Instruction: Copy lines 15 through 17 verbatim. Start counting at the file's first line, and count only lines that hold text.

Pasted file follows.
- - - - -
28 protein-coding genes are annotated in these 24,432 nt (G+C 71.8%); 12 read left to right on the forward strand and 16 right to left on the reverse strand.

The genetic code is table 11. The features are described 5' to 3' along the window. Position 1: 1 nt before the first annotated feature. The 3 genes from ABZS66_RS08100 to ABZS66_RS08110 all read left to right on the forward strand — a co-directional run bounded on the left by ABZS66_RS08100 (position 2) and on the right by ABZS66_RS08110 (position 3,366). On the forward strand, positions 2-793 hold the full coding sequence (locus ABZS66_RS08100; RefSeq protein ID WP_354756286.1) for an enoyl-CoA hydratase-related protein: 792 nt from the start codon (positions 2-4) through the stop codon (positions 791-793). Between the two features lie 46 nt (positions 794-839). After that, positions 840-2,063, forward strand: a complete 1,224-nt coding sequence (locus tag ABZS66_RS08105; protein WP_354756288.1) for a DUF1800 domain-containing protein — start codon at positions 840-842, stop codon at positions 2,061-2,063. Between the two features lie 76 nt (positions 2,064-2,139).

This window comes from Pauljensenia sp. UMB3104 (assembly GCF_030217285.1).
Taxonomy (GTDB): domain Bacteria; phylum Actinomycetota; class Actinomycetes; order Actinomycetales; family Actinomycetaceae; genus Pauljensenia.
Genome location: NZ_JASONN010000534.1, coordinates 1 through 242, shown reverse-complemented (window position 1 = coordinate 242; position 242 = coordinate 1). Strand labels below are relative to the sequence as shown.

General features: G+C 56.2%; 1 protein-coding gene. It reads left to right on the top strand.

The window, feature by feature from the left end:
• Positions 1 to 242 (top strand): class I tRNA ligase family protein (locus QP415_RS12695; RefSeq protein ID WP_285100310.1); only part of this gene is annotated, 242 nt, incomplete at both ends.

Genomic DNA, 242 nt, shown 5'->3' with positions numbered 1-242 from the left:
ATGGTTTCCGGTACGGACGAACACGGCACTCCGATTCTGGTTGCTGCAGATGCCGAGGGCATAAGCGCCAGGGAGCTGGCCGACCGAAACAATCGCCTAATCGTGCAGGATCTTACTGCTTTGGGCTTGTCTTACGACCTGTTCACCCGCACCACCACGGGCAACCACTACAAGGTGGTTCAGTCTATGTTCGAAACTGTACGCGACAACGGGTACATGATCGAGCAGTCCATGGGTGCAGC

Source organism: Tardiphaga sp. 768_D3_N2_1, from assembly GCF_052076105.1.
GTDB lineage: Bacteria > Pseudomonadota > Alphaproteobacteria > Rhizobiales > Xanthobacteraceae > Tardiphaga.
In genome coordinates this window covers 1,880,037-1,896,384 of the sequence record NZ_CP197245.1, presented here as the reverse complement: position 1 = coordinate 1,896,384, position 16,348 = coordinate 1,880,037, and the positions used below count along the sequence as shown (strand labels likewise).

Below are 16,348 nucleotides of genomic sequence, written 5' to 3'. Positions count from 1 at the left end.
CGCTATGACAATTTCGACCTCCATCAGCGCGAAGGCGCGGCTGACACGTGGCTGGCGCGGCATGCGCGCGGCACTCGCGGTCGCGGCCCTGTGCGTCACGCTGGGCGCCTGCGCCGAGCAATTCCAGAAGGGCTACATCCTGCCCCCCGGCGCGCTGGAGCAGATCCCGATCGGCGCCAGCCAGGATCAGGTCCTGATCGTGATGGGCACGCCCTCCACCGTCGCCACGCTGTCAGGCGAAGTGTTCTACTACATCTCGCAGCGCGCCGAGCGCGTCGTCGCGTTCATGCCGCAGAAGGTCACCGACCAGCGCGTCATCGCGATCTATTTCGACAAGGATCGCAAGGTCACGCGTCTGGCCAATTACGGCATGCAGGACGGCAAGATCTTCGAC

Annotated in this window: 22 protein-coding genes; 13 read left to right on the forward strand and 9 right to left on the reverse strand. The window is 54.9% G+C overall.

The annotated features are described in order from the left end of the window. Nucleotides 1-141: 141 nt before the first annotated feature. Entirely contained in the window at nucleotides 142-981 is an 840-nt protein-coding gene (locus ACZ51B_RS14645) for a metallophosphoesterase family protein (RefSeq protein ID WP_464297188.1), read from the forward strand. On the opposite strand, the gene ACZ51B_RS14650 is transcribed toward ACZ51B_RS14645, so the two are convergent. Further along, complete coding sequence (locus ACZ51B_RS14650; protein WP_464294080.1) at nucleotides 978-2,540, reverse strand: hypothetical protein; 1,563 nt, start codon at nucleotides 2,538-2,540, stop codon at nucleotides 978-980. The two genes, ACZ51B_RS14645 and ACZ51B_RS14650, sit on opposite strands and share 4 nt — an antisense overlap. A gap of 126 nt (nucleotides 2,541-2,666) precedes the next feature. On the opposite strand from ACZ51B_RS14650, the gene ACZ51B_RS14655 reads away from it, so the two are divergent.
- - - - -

CGCTATGACAATTTCGACCTCCATCAGCGCGAAGGCGCGGCTGACACGTGGCTGGCGCGGCATGCGCGCGGCACTCGCGGTCGCGGCCCTGTGCGTCACGCTGGGCGCCTGCGCCGAGCAATTCCAGAAGGGCTACATCCTGCCCCCCGGCGCGCTGGAGCAGATCCCGATCGGCGCCAGCCAGGATCAGGTCCTGATCGTGATGGGCACGCCCTCCACCGTCGCCACGCTGTCAGGCGAAGTGTTCTACTACATCTCGCAGCGCGCCGAGCGCGTCGTCGCGTTCATGCCGCAGAAGGTCACCGACCAGCGCGTCATCGCGATCTATTTCGACAAGGATCGCAAGGTCACGCGTCTGGCCAATTACGGCATGCAGGACGGCAAGATCTTCGAC

Annotated in this window: 22 protein-coding genes; 13 read left to right on the forward strand and 9 right to left on the reverse strand. The window is 54.9% G+C overall.

The annotated features are described in order from the left end of the window. Nucleotides 1-141: 141 nt before the first annotated feature. Entirely contained in the window at nucleotides 142-981 is an 840-nt protein-coding gene (locus ACZ51B_RS14645) for a metallophosphoesterase family protein (RefSeq protein ID WP_464297188.1), read from the forward strand. On the opposite strand, the gene ACZ51B_RS14650 is transcribed toward ACZ51B_RS14645, so the two are convergent. Further along, complete coding sequence (locus ACZ51B_RS14650; protein WP_464294080.1) at nucleotides 978-2,540, reverse strand: hypothetical protein; 1,563 nt, start codon at nucleotides 2,538-2,540, stop codon at nucleotides 978-980. The two genes, ACZ51B_RS14645 and ACZ51B_RS14650, sit on opposite strands and share 4 nt — an antisense overlap. A gap of 126 nt (nucleotides 2,541-2,666) precedes the next feature. On the opposite strand from ACZ51B_RS14650, the gene ACZ51B_RS14655 reads away from it, so the two are divergent.